Windows OS 'replaceable' by Chinese counterparts

Summary:The ban on Windows 8 by China's central government presents great opportunities for Chinese-originated operating systems, and the key issue now is to build up an ecosystem to feed the growth of these Chinese OSes, reports Xinhua the official news agency in China.

Chinese OS developers are thrilled at news of the ban on Windows 8 by the central government, as the decision presents an opportunity to seize market share in the future, Xinhua news said on Thursday.

"Domestic OSes are already an alternative to Windows in terms of security, and also easy to use", the agency continued.  This is a result of over a decade of investment in research and development by Chinese developers. A number of domestic OSes are currently available, and some can be downloaded free of charge. Usage of Chinese OSes will help reduce the costs for local computer manufacturers and end-users.

Xinhua cited a Linux-based Deepin OS developed by Wuhan Deepin Technology Co, claiming that testing by reporters shows Deepin's capability "is very close to that of Windows OS", and "it can serve as a substitute for the Windows OS to some extent".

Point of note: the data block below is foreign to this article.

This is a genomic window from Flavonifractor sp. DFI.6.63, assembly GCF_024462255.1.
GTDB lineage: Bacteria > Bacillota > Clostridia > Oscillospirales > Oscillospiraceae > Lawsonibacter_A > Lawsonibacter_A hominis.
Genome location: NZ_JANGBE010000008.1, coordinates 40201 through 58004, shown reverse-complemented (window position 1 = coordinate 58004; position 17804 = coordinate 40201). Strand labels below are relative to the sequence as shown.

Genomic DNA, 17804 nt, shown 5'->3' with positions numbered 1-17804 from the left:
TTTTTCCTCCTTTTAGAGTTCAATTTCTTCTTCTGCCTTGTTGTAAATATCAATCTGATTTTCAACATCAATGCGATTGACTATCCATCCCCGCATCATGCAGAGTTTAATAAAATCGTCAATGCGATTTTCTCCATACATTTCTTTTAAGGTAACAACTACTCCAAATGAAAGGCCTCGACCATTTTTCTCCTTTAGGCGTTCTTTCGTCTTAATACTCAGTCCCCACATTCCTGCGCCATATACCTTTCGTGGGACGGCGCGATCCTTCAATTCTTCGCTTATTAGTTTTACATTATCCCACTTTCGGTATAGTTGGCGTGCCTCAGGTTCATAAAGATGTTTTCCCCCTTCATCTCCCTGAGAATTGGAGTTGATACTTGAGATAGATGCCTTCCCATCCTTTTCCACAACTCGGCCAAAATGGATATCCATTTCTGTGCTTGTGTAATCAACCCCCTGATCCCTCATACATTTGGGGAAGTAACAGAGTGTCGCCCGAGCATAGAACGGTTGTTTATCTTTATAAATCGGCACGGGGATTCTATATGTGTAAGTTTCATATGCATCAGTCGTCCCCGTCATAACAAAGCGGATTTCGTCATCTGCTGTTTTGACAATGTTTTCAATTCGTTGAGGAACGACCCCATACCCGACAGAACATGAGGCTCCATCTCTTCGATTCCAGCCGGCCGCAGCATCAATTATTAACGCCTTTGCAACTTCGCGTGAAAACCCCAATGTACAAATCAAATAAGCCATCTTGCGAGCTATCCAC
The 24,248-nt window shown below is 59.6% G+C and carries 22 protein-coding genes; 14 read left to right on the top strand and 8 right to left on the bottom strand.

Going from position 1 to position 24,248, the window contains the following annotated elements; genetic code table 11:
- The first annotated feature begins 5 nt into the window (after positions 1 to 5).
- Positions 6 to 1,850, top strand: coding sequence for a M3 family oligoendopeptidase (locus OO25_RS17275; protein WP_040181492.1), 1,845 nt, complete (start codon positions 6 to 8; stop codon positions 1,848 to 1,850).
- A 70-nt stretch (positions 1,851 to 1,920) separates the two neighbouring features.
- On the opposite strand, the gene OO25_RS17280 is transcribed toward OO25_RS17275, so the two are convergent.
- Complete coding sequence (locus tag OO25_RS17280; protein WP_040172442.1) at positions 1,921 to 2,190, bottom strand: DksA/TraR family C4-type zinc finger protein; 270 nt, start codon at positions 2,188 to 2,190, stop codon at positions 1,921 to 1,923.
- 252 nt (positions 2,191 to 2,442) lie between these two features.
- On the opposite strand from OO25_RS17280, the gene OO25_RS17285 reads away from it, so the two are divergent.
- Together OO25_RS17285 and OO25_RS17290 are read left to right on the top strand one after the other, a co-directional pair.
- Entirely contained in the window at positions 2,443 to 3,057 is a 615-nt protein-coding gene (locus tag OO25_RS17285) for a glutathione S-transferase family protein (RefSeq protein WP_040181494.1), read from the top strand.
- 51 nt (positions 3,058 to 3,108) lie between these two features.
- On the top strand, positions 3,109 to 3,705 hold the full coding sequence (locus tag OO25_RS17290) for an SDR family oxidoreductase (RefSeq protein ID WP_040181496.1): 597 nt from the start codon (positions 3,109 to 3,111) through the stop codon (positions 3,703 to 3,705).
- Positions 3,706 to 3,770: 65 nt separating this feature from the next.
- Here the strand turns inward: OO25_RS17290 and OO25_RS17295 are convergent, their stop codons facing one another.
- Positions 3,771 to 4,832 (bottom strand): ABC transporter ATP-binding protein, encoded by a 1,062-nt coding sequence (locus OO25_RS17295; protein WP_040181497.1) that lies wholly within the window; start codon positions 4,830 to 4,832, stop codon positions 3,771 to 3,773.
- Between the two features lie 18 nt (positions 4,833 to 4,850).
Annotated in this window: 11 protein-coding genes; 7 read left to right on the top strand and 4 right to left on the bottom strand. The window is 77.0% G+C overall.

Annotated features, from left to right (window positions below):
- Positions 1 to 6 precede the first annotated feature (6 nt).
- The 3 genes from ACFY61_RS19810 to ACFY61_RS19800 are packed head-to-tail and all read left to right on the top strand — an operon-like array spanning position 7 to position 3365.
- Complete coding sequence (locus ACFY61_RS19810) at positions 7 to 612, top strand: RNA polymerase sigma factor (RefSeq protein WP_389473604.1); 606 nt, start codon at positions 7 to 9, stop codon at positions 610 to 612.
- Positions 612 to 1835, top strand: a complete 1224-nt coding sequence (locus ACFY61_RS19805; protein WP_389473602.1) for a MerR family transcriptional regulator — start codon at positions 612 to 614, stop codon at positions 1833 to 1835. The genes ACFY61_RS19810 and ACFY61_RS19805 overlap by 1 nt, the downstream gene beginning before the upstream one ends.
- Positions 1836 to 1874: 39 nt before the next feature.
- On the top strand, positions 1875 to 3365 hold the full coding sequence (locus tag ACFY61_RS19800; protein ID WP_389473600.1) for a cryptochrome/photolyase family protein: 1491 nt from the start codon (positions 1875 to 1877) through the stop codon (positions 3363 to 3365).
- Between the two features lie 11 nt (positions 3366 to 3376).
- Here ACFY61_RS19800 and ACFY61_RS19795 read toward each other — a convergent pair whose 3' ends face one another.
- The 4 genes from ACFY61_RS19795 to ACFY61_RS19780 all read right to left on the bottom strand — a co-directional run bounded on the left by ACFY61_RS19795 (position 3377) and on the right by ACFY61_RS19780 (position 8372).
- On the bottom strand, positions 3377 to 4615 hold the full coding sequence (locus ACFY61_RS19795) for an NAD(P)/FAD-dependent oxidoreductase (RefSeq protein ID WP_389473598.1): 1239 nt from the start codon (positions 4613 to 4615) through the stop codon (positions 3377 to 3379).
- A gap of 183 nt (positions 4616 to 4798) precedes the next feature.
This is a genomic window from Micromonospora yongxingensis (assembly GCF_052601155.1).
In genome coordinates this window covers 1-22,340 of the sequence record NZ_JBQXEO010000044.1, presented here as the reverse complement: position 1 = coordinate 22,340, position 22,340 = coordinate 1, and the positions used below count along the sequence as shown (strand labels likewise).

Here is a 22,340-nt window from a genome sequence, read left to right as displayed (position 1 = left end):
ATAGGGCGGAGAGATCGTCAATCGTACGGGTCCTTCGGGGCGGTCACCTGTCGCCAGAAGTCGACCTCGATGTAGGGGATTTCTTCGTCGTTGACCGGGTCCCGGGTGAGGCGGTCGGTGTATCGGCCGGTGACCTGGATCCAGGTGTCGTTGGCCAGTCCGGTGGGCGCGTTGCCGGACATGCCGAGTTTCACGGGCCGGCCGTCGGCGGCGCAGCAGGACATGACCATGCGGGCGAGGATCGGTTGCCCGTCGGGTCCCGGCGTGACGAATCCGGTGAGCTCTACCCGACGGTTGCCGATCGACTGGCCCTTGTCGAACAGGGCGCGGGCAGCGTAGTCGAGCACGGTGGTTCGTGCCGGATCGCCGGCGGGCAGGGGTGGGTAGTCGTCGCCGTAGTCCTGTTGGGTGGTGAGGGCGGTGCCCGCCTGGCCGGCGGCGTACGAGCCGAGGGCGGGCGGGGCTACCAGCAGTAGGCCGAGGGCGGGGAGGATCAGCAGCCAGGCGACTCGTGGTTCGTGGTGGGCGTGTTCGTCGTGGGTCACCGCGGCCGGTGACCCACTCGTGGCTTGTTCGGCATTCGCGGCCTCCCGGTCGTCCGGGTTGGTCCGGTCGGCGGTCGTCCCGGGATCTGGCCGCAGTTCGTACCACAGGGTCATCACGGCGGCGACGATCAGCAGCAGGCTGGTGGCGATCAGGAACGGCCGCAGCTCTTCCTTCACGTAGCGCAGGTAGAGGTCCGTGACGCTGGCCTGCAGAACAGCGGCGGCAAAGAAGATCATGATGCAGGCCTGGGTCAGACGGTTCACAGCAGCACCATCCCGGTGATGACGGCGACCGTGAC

But the widespread implementation of these domestic OSes also requires the active involvement of software developers as surveys show consumers will not opt for a new OS unless it has a wide range of available software and is easy to use.

Liu Wenhuan, general manager of Wuhan Deepin Technology, told Xinhua that a breakthrough is likely to happen when market share of a domestic OS exceeds 3 percent, which will spur software developers to build applications for these platforms.

The central government's Windows 8 ban can help domestic OS builders gain time and market share and get to the required critical mass, said Liu.  Government policy can help build market potential, and increase the number of software businesses that launch applications and software for Chinese OSes.

Local reports show Windows XP and Windows 7 have a 60.7 percent and 33.4 percent market share respectively, representing 94 percent of the Chinese market.

Topics: Operating Systems, China, Microsoft, Software, Software Development, Windows, Windows 8

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Cyrus Lee, writing under a pen name, is a Hong Kong-based reporter in an English-language newspaper and a correspondent for a radio station.

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